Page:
The state of the ski bum
In ‘Powder Days,’ Heather Hansman looks at past, present and future of ski town life
272 pages, hardcover; $26.99
Hanover Square Press, November 2021
The ski bum has long been an endangered species with shrinking habitat.
Half a century after the drop-out era of “soft snow, hard drugs, casual sex” began here in Aspen, is it even possible to forge a ski bum life here or anywhere without a trust fund? If you can, what does that life look like and what combination luck and pluck do you need to make it work? Has this historically white dude-bro-dominated subculture gotten any more equitable for women and people of color? And, hey, why should anybody care if this fundamentally selfish way of life dies?
Journalist Heather Hansman – a once and (hopefully, she says) future ski bum – had been asking herself those questions for years, so she started studying the ecosystems of ski towns and the increasingly inhospitable economic and environmental conditions they impose on people trying to drop out and live the dream. She bounced around ski country – mostly Colorado – talking to people on all sides of the industry and the lifestyle and reading up on the histories of these fast-changing resort towns.
The result is her new book, “Powder Days: Ski Bums, Ski Towns, and the Future of Chasing Snow,” a deeply reported and fluently written state of the ski bum account that should serve as a conversation-starter on chair lifts and barstools this winter.
“I feel like I have more questions going out that I had coming in,” Hansman said in a video interview from home in Seattle. “That’s also because I didn’t approach the book trying to find one simple answer for how to do it. That would have been untrue and much less interesting.”
Hansman is beginning a stretch of mountain town events in Colorado and Wyoming over the next six weeks including stops in Durango, Crested Butte, Vail and Jackson (coronavirus surges willing).
Hansman checked out of ski town life and left Arapahoe Basin for Boulder and graduate school in 2010. Watching friends try to stick it out from afar, and the enduring allure of going back, made her want to write “Powder Days.”
“I was watching my friends try and buy houses and have kids and like, try to grow up,” she said. “The question has been kind of sitting in my mind of ‘Where do I fit in?’ and all that has been sitting in my brain for a decade now.”
An environmental columnist at Outside magazine and former editor at Skiing and Powder magazines who was an Aspen Words writer in residence last summer, Hansman did most of her reporting in 2018 and 2019. It included a stop at the Skiers Chalet here in Aspen in the last days when local rippers like Pat Sewell and Chris Tatsuno were living there. Hansman devotes a chapter of the book to the Skiers Chalet, charting its evolution since 1960 – from a simple ski lodge to a starry destination to ski bum central to its current lamented tear-down status – as a way of seeing Aspen’s story from the hippie era to today’s supercharged economic inequality and dire housing crisis.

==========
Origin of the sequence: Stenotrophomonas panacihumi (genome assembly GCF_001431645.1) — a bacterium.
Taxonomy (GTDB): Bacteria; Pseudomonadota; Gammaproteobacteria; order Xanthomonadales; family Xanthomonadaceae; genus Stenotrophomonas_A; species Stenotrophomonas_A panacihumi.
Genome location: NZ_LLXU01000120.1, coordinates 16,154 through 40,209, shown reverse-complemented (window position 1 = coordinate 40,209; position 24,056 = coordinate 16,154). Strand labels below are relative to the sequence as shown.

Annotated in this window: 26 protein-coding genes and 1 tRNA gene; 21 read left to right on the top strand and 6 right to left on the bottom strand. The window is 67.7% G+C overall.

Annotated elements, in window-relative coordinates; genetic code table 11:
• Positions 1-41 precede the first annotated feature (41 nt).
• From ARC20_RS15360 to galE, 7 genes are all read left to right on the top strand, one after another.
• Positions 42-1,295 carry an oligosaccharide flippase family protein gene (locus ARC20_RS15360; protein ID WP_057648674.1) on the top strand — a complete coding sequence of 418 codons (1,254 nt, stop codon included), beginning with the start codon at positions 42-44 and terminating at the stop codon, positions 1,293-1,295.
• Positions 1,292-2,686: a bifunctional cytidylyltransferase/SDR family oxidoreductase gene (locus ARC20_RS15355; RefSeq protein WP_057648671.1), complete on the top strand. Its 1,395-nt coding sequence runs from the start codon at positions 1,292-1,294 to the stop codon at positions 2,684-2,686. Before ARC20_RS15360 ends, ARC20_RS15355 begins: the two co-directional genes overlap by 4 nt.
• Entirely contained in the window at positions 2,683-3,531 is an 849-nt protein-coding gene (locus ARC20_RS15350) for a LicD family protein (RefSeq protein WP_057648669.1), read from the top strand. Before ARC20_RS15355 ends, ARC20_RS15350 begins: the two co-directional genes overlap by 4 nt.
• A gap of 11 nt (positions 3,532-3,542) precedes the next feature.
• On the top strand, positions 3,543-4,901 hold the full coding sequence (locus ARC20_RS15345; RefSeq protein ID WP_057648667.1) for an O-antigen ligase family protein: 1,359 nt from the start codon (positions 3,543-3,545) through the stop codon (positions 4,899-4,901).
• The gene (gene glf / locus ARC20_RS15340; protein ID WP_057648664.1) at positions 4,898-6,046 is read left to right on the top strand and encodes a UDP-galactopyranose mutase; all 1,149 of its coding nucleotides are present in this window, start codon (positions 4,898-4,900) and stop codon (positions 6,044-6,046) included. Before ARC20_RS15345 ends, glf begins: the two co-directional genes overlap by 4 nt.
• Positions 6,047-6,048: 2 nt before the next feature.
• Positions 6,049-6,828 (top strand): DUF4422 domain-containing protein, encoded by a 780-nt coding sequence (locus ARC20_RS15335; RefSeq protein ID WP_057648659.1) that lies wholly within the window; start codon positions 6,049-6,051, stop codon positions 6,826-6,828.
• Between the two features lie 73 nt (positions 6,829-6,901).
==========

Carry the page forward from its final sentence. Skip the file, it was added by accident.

“Aspen is kind of an interesting example of a ski town where it’s like, ‘We let it go really far, but we’re also trying really hard to find solutions,” Hansman said, noting that Aspen ran into livability issues earlier than most ski towns and started implementing progressive policy to support down-zoning, affordable housing and transportation issues long before others.
Hansman was surprised by some of what she learned about mental health in ski towns. She had been aware of the outsized suicide rates in the high country, but digging into the latest on brain behavior shed new light for her.
“That ended up being the most interesting, surprising thing – the brain science and the mental health questions of, like, ‘Why do people get pulled into this arbitrary, kind of dumb thing?’ ‘Why did I get pulled into it?’” she said. “I was really interested in, ‘What is the reality of the not so shiny side (of the ski lifestyle)? Why did I get obsessed with this thing?’”
The book lands in a winter that will be a historic turning point for ski towns amid cascading crises brought on or or exacerbated by the coronavirus pandemic. Resorts are struggling to hire would-be ski bum lifties and maids and the wage workers amid the “great resignation,” locals are fed up everywhere with bearing the brunt of raging virus surges, while the existing housing crises have been accelerated by the pandemic’s urban exodus and the rise of short-term rentals, all while the threats of climate change and wildfire threaten the future of snow and public safety.
“It does feel like a lot of things are coming to a head,” Hansman said. “And I think there is an awareness of, ‘Okay, if we want to have affordable, healthy areas, what can we do to make that happen? How do you participate in the system?’”
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